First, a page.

This is probably from the mid-to-late fifties. It involved families living in what seemed to be normal, small town America of the time. But two boys found in a garbage dump or in a nearby landfill a copy of "LOOK" magazine from their time period (1955? 1957?). Their problem was that they and their families didn't recognize any of the people or events that were reported in the magazine.

The tone of the articles in the magazine matched their actual lives in that the magazine reported world events, trouble spots, celebrities, politics, and had advertisements for cigarettes and TVs, etc. but the facts were completely different. I think the magazine was a magazine from 'real' America and they were living in a 'fake' America, i.e., they had been brought up in a separate isolated environment with everything different but now had found something from the 'real' world. The tone of the story was that they were never supposed to know about any of this. Maybe, just maybe, part of it was a story about Marilyn Monroe but none of the people had ever heard of her. I can't remember much more than that but I have a nagging thought that they were part of some controlled environment experiment by the US Military.


1 Answer 1


I think this is the novel Time Out of Joint by Philip K. Dick.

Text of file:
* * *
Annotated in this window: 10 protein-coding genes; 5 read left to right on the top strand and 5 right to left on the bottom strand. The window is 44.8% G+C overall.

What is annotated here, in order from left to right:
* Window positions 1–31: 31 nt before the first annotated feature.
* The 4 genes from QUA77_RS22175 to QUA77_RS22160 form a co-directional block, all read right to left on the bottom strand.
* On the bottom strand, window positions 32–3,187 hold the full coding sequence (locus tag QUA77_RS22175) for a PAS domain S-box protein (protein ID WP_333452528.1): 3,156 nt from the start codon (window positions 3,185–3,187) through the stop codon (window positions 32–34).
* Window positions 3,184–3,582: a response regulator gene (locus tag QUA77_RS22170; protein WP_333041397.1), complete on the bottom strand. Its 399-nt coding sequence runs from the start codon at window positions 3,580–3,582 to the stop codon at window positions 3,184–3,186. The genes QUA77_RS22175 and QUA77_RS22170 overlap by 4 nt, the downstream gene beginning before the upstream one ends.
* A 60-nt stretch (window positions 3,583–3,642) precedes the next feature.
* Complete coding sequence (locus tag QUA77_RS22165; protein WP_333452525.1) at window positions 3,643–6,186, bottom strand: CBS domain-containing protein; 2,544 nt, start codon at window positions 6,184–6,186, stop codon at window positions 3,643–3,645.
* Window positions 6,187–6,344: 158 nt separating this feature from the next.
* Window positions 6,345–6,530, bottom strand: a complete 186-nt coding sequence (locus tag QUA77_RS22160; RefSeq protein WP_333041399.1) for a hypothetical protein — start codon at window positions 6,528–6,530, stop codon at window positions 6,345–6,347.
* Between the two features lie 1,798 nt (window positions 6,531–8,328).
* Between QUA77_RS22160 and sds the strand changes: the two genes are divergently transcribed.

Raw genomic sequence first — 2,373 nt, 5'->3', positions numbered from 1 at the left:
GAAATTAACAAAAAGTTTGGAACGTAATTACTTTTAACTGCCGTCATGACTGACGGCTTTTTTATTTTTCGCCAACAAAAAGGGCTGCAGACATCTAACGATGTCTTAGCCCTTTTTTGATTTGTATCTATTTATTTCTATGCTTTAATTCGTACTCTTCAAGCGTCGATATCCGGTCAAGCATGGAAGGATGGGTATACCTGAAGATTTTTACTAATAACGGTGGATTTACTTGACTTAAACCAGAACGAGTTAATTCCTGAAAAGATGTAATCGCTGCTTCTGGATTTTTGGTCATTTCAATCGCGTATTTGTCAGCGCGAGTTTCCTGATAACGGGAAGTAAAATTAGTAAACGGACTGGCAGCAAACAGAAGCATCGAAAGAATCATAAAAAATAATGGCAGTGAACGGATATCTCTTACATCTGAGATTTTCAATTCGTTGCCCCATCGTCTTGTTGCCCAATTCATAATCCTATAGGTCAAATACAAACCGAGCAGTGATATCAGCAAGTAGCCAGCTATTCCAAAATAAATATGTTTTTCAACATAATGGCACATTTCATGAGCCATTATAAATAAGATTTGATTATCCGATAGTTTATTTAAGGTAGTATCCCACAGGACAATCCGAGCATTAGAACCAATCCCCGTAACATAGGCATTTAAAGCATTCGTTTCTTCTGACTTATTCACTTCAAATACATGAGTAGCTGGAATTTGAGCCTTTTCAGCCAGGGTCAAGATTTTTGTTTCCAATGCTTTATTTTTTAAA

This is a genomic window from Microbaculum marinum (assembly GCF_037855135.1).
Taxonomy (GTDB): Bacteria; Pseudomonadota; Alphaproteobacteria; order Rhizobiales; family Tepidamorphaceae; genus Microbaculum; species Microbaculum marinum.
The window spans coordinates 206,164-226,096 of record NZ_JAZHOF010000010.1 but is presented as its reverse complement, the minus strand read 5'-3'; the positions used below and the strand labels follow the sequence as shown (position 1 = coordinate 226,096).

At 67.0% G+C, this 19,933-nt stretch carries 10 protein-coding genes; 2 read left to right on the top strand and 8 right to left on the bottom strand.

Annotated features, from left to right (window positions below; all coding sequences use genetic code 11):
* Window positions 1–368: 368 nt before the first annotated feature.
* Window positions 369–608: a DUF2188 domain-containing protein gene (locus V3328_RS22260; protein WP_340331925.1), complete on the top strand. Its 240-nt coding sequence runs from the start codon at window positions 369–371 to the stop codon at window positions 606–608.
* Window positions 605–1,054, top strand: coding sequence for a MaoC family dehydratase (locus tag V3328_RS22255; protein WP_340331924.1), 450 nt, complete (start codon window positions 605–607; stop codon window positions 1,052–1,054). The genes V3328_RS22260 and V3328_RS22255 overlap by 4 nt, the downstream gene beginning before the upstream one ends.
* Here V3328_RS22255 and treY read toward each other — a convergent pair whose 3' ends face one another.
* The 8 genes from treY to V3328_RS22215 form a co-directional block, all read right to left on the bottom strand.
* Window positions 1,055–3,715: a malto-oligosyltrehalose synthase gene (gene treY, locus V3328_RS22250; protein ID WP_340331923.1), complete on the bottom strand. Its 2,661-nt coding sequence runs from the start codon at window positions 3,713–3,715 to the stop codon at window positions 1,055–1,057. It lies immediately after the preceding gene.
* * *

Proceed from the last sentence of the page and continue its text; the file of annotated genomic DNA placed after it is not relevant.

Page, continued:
The children find the magazines in some ruins rather than a rubbish dump:

At sunset, Sammy Nielson put in a last tardy hour galloping around the Ruins. Together with Butch Cline and Leo Tarski he had dragged a mass of roofing slats into a heap to form a real swell defensive position.
Lying down, he scooped up handfuls of plaster and chickenwire. Bits covered him as he labored. In the half-light, straining to see, he found a soggy yellow blob of paper. A phone book. After that, rain-soaked magazines.

One of the magazines is:

The next magazine had more pictures in it; something like Life. But the paper was not as high-quality as the Luce publications’ paper. Still, it was a first-line magazine. The cover was gone, so he could not tell if it was Look; he guessed that it was Look or one he had seen a couple of times called Ken.

And the magazine has an article on Marilyn Monroe:

The next picture-story—A lovely blond Norse-looking actress. Reaching up, he moved the lamp so that it cast more light on the page.
Under the picture was the caption, Marilyn Monroe during her visit to England, in connection with the filming of her picture with Sir Laurence Olivier.
"Have you heard of her?" Margo said.
"No," Ragle said.
"She must be an English starlet," Vic said.
"No," Margo said, "it says she’s on a visit to England. It sounds like an American name."

At the end of the book we discover that:

The town is run by the military. Earth is at war with colonists on the Moon and one of the people in the town, Ragle Gumm, has an ability to see the future and predict where the next attack from the Moon will come.

  • Thank you John Rennie! That is exactly it. As I read your post it was perfectly clear. It is the sort of 'memory nugget', to coin a phrase, something you know about but you have forgotten all context beyond one or two 'flash-second' memories. I must dig out the paperback from my boxed books and read it again. Take care. Commented Jul 27, 2017 at 12:11

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